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West Virginia Voters Don’t Want Their Lawmakers To Focus On Passing A 20-Week Abortion Ban

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"West Virginia Voters Don’t Want Their Lawmakers To Focus On Passing A 20-Week Abortion Ban"

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CREDIT: AP Photo/Manuel Balce Ceneta

West Virginia is currently advancing a bill that would ban abortion after 20 weeks of pregnancy. But according to a new poll, most West Virginia voters wish lawmakers would focus their attention on other issues.

The poll, conducted by Public Policy Polling (PPP) on behalf of Planned Parenthood Health Systems, found that voters are less likely to support a 20-week abortion ban once they have more information about the circumstances under which a woman may need later abortion care. The poll asked voters whether women should be able to have in abortion if she discovers serious fetal abnormalities, or if continuing her pregnancy poses critical health risks, or if she became pregnant from rape. When asked about women facing these specific circumstances, the majority of respondents said they should be able to access abortion services in those cases.

Ultimately, PPP found that up to 69 percent of voters believe a later abortion ban is the wrong issue for the legislature to spend its time on.

The polling results in West Virginia reflect the national polling that Planned Parenthood has conducted on this subject. Last August, a separate poll found that Americans oppose 20-week bans by 20 points once they’re given more information about women’s specific situations, and they overwhelmingly agree that the lawmakers pushing these restrictions have their priorities in the wrong place.

Nonetheless, the media typically doesn’t provide this type of nuance in its coverage of 20-week bans, characterizing them simply as bans on late-term abortions that tend to have broad support. That plays into anti-choice advocates’ hands, allowing them to construe later abortions as radically out of touch with Americans’ values. Particularly after the illegal abortion provider Kermit Gosnell was found guilty of murder for preying on impoverished women in his Philadelphia-area clinic, later abortion bans became an area where conservatives could capitalize on emotional outrage.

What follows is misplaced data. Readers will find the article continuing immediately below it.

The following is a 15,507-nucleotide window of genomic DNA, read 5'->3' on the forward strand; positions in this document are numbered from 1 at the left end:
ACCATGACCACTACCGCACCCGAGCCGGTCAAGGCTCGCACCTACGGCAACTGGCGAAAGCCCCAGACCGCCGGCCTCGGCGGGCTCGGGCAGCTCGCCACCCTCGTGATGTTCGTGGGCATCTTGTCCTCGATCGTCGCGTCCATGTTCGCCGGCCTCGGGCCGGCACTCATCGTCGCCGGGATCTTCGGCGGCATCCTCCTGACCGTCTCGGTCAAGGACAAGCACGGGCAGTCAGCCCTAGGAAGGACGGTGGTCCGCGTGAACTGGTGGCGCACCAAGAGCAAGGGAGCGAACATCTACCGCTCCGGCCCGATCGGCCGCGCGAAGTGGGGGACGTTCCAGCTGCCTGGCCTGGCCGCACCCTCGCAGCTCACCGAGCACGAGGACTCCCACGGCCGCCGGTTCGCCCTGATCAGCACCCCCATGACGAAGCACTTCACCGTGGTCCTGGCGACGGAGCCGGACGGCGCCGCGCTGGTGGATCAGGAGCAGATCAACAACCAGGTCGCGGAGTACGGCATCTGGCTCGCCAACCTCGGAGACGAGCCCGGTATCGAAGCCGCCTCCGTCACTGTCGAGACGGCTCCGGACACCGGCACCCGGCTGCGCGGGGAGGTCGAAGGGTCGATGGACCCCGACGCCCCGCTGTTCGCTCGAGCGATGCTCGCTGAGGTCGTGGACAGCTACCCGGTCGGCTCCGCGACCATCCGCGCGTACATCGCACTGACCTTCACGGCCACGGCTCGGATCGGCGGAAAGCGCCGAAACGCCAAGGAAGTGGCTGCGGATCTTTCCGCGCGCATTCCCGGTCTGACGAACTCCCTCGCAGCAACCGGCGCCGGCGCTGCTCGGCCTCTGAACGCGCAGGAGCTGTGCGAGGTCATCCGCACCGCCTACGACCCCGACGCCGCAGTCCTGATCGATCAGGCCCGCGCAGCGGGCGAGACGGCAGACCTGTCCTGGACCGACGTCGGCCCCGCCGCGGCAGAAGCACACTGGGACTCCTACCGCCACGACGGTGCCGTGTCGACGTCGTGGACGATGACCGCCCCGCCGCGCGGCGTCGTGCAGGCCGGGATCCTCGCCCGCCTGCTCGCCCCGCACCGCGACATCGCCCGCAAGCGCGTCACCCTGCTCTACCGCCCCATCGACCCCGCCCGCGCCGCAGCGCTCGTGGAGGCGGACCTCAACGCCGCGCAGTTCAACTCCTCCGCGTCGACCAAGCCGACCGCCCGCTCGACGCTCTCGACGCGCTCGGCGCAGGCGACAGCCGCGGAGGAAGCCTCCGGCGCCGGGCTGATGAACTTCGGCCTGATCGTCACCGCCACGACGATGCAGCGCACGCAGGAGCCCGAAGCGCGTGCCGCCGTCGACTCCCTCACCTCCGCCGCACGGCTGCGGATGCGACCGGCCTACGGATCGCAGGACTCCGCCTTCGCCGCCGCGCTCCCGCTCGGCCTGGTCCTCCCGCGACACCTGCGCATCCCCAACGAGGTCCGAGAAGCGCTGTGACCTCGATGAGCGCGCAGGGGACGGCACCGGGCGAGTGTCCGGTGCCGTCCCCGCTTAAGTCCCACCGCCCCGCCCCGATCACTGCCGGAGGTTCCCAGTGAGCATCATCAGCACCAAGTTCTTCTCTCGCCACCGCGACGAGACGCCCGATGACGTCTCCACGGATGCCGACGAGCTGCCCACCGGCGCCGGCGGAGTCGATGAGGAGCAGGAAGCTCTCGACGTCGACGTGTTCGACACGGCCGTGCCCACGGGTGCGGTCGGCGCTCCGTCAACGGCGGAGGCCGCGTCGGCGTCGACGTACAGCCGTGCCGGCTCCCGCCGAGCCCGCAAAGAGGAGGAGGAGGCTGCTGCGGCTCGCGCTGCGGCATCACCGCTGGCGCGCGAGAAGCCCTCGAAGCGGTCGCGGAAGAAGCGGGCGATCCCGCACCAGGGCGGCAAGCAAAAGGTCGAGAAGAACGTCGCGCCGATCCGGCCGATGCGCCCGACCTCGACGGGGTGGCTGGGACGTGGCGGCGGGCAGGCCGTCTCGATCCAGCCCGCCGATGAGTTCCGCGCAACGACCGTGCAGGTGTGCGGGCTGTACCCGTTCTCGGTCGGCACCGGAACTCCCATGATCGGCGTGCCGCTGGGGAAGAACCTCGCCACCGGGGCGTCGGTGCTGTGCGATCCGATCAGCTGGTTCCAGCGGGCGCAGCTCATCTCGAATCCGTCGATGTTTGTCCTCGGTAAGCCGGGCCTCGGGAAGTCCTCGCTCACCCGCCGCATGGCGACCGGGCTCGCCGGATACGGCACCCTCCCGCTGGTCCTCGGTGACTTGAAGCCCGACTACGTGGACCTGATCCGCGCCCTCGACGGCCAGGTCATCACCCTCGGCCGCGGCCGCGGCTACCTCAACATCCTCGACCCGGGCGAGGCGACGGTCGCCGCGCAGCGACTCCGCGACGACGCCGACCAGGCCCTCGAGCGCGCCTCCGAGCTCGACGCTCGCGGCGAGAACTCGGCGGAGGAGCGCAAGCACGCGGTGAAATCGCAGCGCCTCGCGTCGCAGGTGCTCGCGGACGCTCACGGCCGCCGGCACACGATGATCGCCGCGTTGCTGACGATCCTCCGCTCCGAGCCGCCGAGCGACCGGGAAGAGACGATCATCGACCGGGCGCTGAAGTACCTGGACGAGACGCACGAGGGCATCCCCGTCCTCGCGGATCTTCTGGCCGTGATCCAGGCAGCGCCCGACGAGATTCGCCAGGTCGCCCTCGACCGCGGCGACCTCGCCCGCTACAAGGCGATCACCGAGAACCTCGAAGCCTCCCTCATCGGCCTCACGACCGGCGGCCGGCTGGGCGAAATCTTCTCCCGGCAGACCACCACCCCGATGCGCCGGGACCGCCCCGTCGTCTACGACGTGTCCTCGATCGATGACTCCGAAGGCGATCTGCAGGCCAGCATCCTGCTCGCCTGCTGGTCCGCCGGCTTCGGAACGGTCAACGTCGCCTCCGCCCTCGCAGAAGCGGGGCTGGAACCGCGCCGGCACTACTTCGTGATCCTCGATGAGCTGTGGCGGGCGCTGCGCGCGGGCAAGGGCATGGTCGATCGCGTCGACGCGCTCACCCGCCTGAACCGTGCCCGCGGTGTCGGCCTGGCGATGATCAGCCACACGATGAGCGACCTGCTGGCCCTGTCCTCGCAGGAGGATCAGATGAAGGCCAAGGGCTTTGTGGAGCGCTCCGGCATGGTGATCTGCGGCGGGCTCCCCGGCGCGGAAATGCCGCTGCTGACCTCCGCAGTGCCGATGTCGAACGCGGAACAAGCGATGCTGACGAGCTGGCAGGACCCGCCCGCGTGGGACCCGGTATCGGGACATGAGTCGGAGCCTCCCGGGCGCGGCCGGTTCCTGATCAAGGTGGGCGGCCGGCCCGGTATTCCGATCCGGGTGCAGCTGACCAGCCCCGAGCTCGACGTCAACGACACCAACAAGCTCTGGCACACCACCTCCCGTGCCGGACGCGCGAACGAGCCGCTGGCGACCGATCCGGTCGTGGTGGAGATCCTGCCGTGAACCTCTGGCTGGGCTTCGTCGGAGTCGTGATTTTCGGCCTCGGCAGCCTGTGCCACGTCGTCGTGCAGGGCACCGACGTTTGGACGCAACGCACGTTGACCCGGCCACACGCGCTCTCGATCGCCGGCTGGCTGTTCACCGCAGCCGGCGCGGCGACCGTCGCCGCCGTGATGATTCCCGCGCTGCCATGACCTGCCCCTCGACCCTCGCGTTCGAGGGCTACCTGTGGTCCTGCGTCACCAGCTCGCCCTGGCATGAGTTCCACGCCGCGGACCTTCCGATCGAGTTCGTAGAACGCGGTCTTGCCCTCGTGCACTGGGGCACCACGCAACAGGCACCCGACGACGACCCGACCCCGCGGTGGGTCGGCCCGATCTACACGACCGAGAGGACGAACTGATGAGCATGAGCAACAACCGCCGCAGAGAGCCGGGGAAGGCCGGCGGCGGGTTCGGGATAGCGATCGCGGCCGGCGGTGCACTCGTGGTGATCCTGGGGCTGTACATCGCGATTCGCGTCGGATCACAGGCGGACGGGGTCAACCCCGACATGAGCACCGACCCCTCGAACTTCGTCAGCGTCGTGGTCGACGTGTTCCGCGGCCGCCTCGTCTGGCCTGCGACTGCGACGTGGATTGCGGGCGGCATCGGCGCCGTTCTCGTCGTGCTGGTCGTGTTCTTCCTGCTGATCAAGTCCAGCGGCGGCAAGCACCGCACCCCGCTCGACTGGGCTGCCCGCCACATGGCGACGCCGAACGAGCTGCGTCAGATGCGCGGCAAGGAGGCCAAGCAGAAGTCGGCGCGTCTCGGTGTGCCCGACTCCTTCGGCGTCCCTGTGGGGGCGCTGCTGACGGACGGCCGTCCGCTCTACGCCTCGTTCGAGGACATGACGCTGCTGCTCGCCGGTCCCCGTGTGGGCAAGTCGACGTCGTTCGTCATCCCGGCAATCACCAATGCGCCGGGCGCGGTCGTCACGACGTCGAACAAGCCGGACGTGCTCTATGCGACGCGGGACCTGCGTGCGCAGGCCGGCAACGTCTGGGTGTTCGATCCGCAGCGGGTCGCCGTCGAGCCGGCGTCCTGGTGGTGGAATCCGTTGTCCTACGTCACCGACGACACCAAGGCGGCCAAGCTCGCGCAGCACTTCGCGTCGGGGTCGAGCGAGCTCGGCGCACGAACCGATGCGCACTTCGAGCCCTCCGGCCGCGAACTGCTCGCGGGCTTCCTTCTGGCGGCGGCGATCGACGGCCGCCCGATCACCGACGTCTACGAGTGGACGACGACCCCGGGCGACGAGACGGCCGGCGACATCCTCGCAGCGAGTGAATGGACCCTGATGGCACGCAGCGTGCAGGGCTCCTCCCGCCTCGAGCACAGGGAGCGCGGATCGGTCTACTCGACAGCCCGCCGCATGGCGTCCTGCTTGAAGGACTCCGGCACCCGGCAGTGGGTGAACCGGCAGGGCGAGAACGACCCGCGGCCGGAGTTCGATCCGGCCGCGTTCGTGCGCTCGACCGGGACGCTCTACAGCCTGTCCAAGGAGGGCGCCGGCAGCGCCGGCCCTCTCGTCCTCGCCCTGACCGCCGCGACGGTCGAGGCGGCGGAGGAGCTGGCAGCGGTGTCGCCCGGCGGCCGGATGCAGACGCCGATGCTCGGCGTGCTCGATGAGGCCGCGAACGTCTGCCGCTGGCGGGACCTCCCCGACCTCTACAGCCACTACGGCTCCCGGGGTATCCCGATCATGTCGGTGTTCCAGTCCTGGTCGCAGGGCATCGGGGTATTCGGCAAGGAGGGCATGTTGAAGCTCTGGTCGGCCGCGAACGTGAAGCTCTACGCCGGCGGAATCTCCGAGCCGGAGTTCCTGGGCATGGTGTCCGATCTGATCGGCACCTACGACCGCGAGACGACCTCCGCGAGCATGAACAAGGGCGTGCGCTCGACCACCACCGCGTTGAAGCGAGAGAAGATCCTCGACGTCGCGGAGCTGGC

“While women should not have to justify their personal medical decisions, the reality is that abortion later in pregnancy is rare and often happens under heartbreaking and tragic circumstances,” Melissa Reed, the vice president of public affairs for Planned Parenthood Health Systems, said in a statement. “Unfortunately opponents of safe and legal abortion have tried to distort that reality, and it is important for us to get the truth out there.”

The women who need later abortion care are often facing difficult decisions about wanted pregnancies that have gone terribly wrong. It’s not exactly a casual decision that women make on a whim. And this type of legislation only applies to a very small number of procedures, since abortions after 20 weeks represent just 1.5 percent of abortions nationwide.

The GOP-controlled House of Representatives passed a national 20-week abortion ban last year, and state legislatures continue to push forward in this area. Nine states currently have 20-week bans on the books. This session, South Carolina and Mississippi are also advancing proposals to cut off legal abortion access at this arbitrary point.

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